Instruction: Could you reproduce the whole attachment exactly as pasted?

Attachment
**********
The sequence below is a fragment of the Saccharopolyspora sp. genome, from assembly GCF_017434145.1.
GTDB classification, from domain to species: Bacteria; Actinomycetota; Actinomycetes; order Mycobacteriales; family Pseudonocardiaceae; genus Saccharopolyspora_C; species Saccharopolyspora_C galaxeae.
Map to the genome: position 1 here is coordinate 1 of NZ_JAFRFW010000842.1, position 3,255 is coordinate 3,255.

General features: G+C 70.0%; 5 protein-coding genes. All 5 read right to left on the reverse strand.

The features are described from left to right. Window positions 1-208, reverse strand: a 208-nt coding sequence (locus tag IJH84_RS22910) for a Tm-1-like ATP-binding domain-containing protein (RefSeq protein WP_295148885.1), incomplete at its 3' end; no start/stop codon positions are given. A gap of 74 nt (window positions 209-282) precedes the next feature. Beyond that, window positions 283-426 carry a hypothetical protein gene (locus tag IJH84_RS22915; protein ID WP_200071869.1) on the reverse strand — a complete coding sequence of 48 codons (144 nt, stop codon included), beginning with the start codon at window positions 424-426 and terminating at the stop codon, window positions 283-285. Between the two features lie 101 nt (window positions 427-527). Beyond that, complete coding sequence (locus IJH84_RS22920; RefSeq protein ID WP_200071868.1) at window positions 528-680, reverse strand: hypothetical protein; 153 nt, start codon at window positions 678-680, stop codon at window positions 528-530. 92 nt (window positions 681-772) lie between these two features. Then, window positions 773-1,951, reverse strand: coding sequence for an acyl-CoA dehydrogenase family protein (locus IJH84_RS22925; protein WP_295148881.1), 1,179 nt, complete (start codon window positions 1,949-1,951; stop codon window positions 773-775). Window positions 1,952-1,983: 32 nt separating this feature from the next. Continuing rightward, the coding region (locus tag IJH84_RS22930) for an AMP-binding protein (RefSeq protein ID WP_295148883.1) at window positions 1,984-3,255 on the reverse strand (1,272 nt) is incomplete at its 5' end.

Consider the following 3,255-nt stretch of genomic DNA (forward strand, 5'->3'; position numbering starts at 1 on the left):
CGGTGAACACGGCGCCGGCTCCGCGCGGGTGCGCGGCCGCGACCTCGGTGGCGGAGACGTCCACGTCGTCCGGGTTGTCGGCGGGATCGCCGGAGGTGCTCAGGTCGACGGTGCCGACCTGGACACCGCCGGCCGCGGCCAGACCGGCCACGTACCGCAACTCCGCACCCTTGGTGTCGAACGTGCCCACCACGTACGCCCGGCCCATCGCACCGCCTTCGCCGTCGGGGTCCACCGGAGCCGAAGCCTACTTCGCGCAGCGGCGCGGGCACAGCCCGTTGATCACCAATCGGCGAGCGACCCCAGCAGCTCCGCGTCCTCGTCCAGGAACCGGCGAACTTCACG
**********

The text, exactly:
The sequence below is a fragment of the Saccharopolyspora sp. genome, from assembly GCF_017434145.1.
GTDB classification, from domain to species: Bacteria; Actinomycetota; Actinomycetes; order Mycobacteriales; family Pseudonocardiaceae; genus Saccharopolyspora_C; species Saccharopolyspora_C galaxeae.
Map to the genome: position 1 here is coordinate 1 of NZ_JAFRFW010000842.1, position 3,255 is coordinate 3,255.

General features: G+C 70.0%; 5 protein-coding genes. All 5 read right to left on the reverse strand.

The features are described from left to right. Window positions 1-208, reverse strand: a 208-nt coding sequence (locus tag IJH84_RS22910) for a Tm-1-like ATP-binding domain-containing protein (RefSeq protein WP_295148885.1), incomplete at its 3' end; no start/stop codon positions are given. A gap of 74 nt (window positions 209-282) precedes the next feature. Beyond that, window positions 283-426 carry a hypothetical protein gene (locus tag IJH84_RS22915; protein ID WP_200071869.1) on the reverse strand — a complete coding sequence of 48 codons (144 nt, stop codon included), beginning with the start codon at window positions 424-426 and terminating at the stop codon, window positions 283-285. Between the two features lie 101 nt (window positions 427-527). Beyond that, complete coding sequence (locus IJH84_RS22920; RefSeq protein ID WP_200071868.1) at window positions 528-680, reverse strand: hypothetical protein; 153 nt, start codon at window positions 678-680, stop codon at window positions 528-530. 92 nt (window positions 681-772) lie between these two features. Then, window positions 773-1,951, reverse strand: coding sequence for an acyl-CoA dehydrogenase family protein (locus IJH84_RS22925; protein WP_295148881.1), 1,179 nt, complete (start codon window positions 1,949-1,951; stop codon window positions 773-775). Window positions 1,952-1,983: 32 nt separating this feature from the next. Continuing rightward, the coding region (locus tag IJH84_RS22930) for an AMP-binding protein (RefSeq protein ID WP_295148883.1) at window positions 1,984-3,255 on the reverse strand (1,272 nt) is incomplete at its 5' end.

Consider the following 3,255-nt stretch of genomic DNA (forward strand, 5'->3'; position numbering starts at 1 on the left):
CGGTGAACACGGCGCCGGCTCCGCGCGGGTGCGCGGCCGCGACCTCGGTGGCGGAGACGTCCACGTCGTCCGGGTTGTCGGCGGGATCGCCGGAGGTGCTCAGGTCGACGGTGCCGACCTGGACACCGCCGGCCGCGGCCAGACCGGCCACGTACCGCAACTCCGCACCCTTGGTGTCGAACGTGCCCACCACGTACGCCCGGCCCATCGCACCGCCTTCGCCGTCGGGGTCCACCGGAGCCGAAGCCTACTTCGCGCAGCGGCGCGGGCACAGCCCGTTGATCACCAATCGGCGAGCGACCCCAGCAGCTCCGCGTCCTCGTCCAGGAACCGGCGAACTTCACG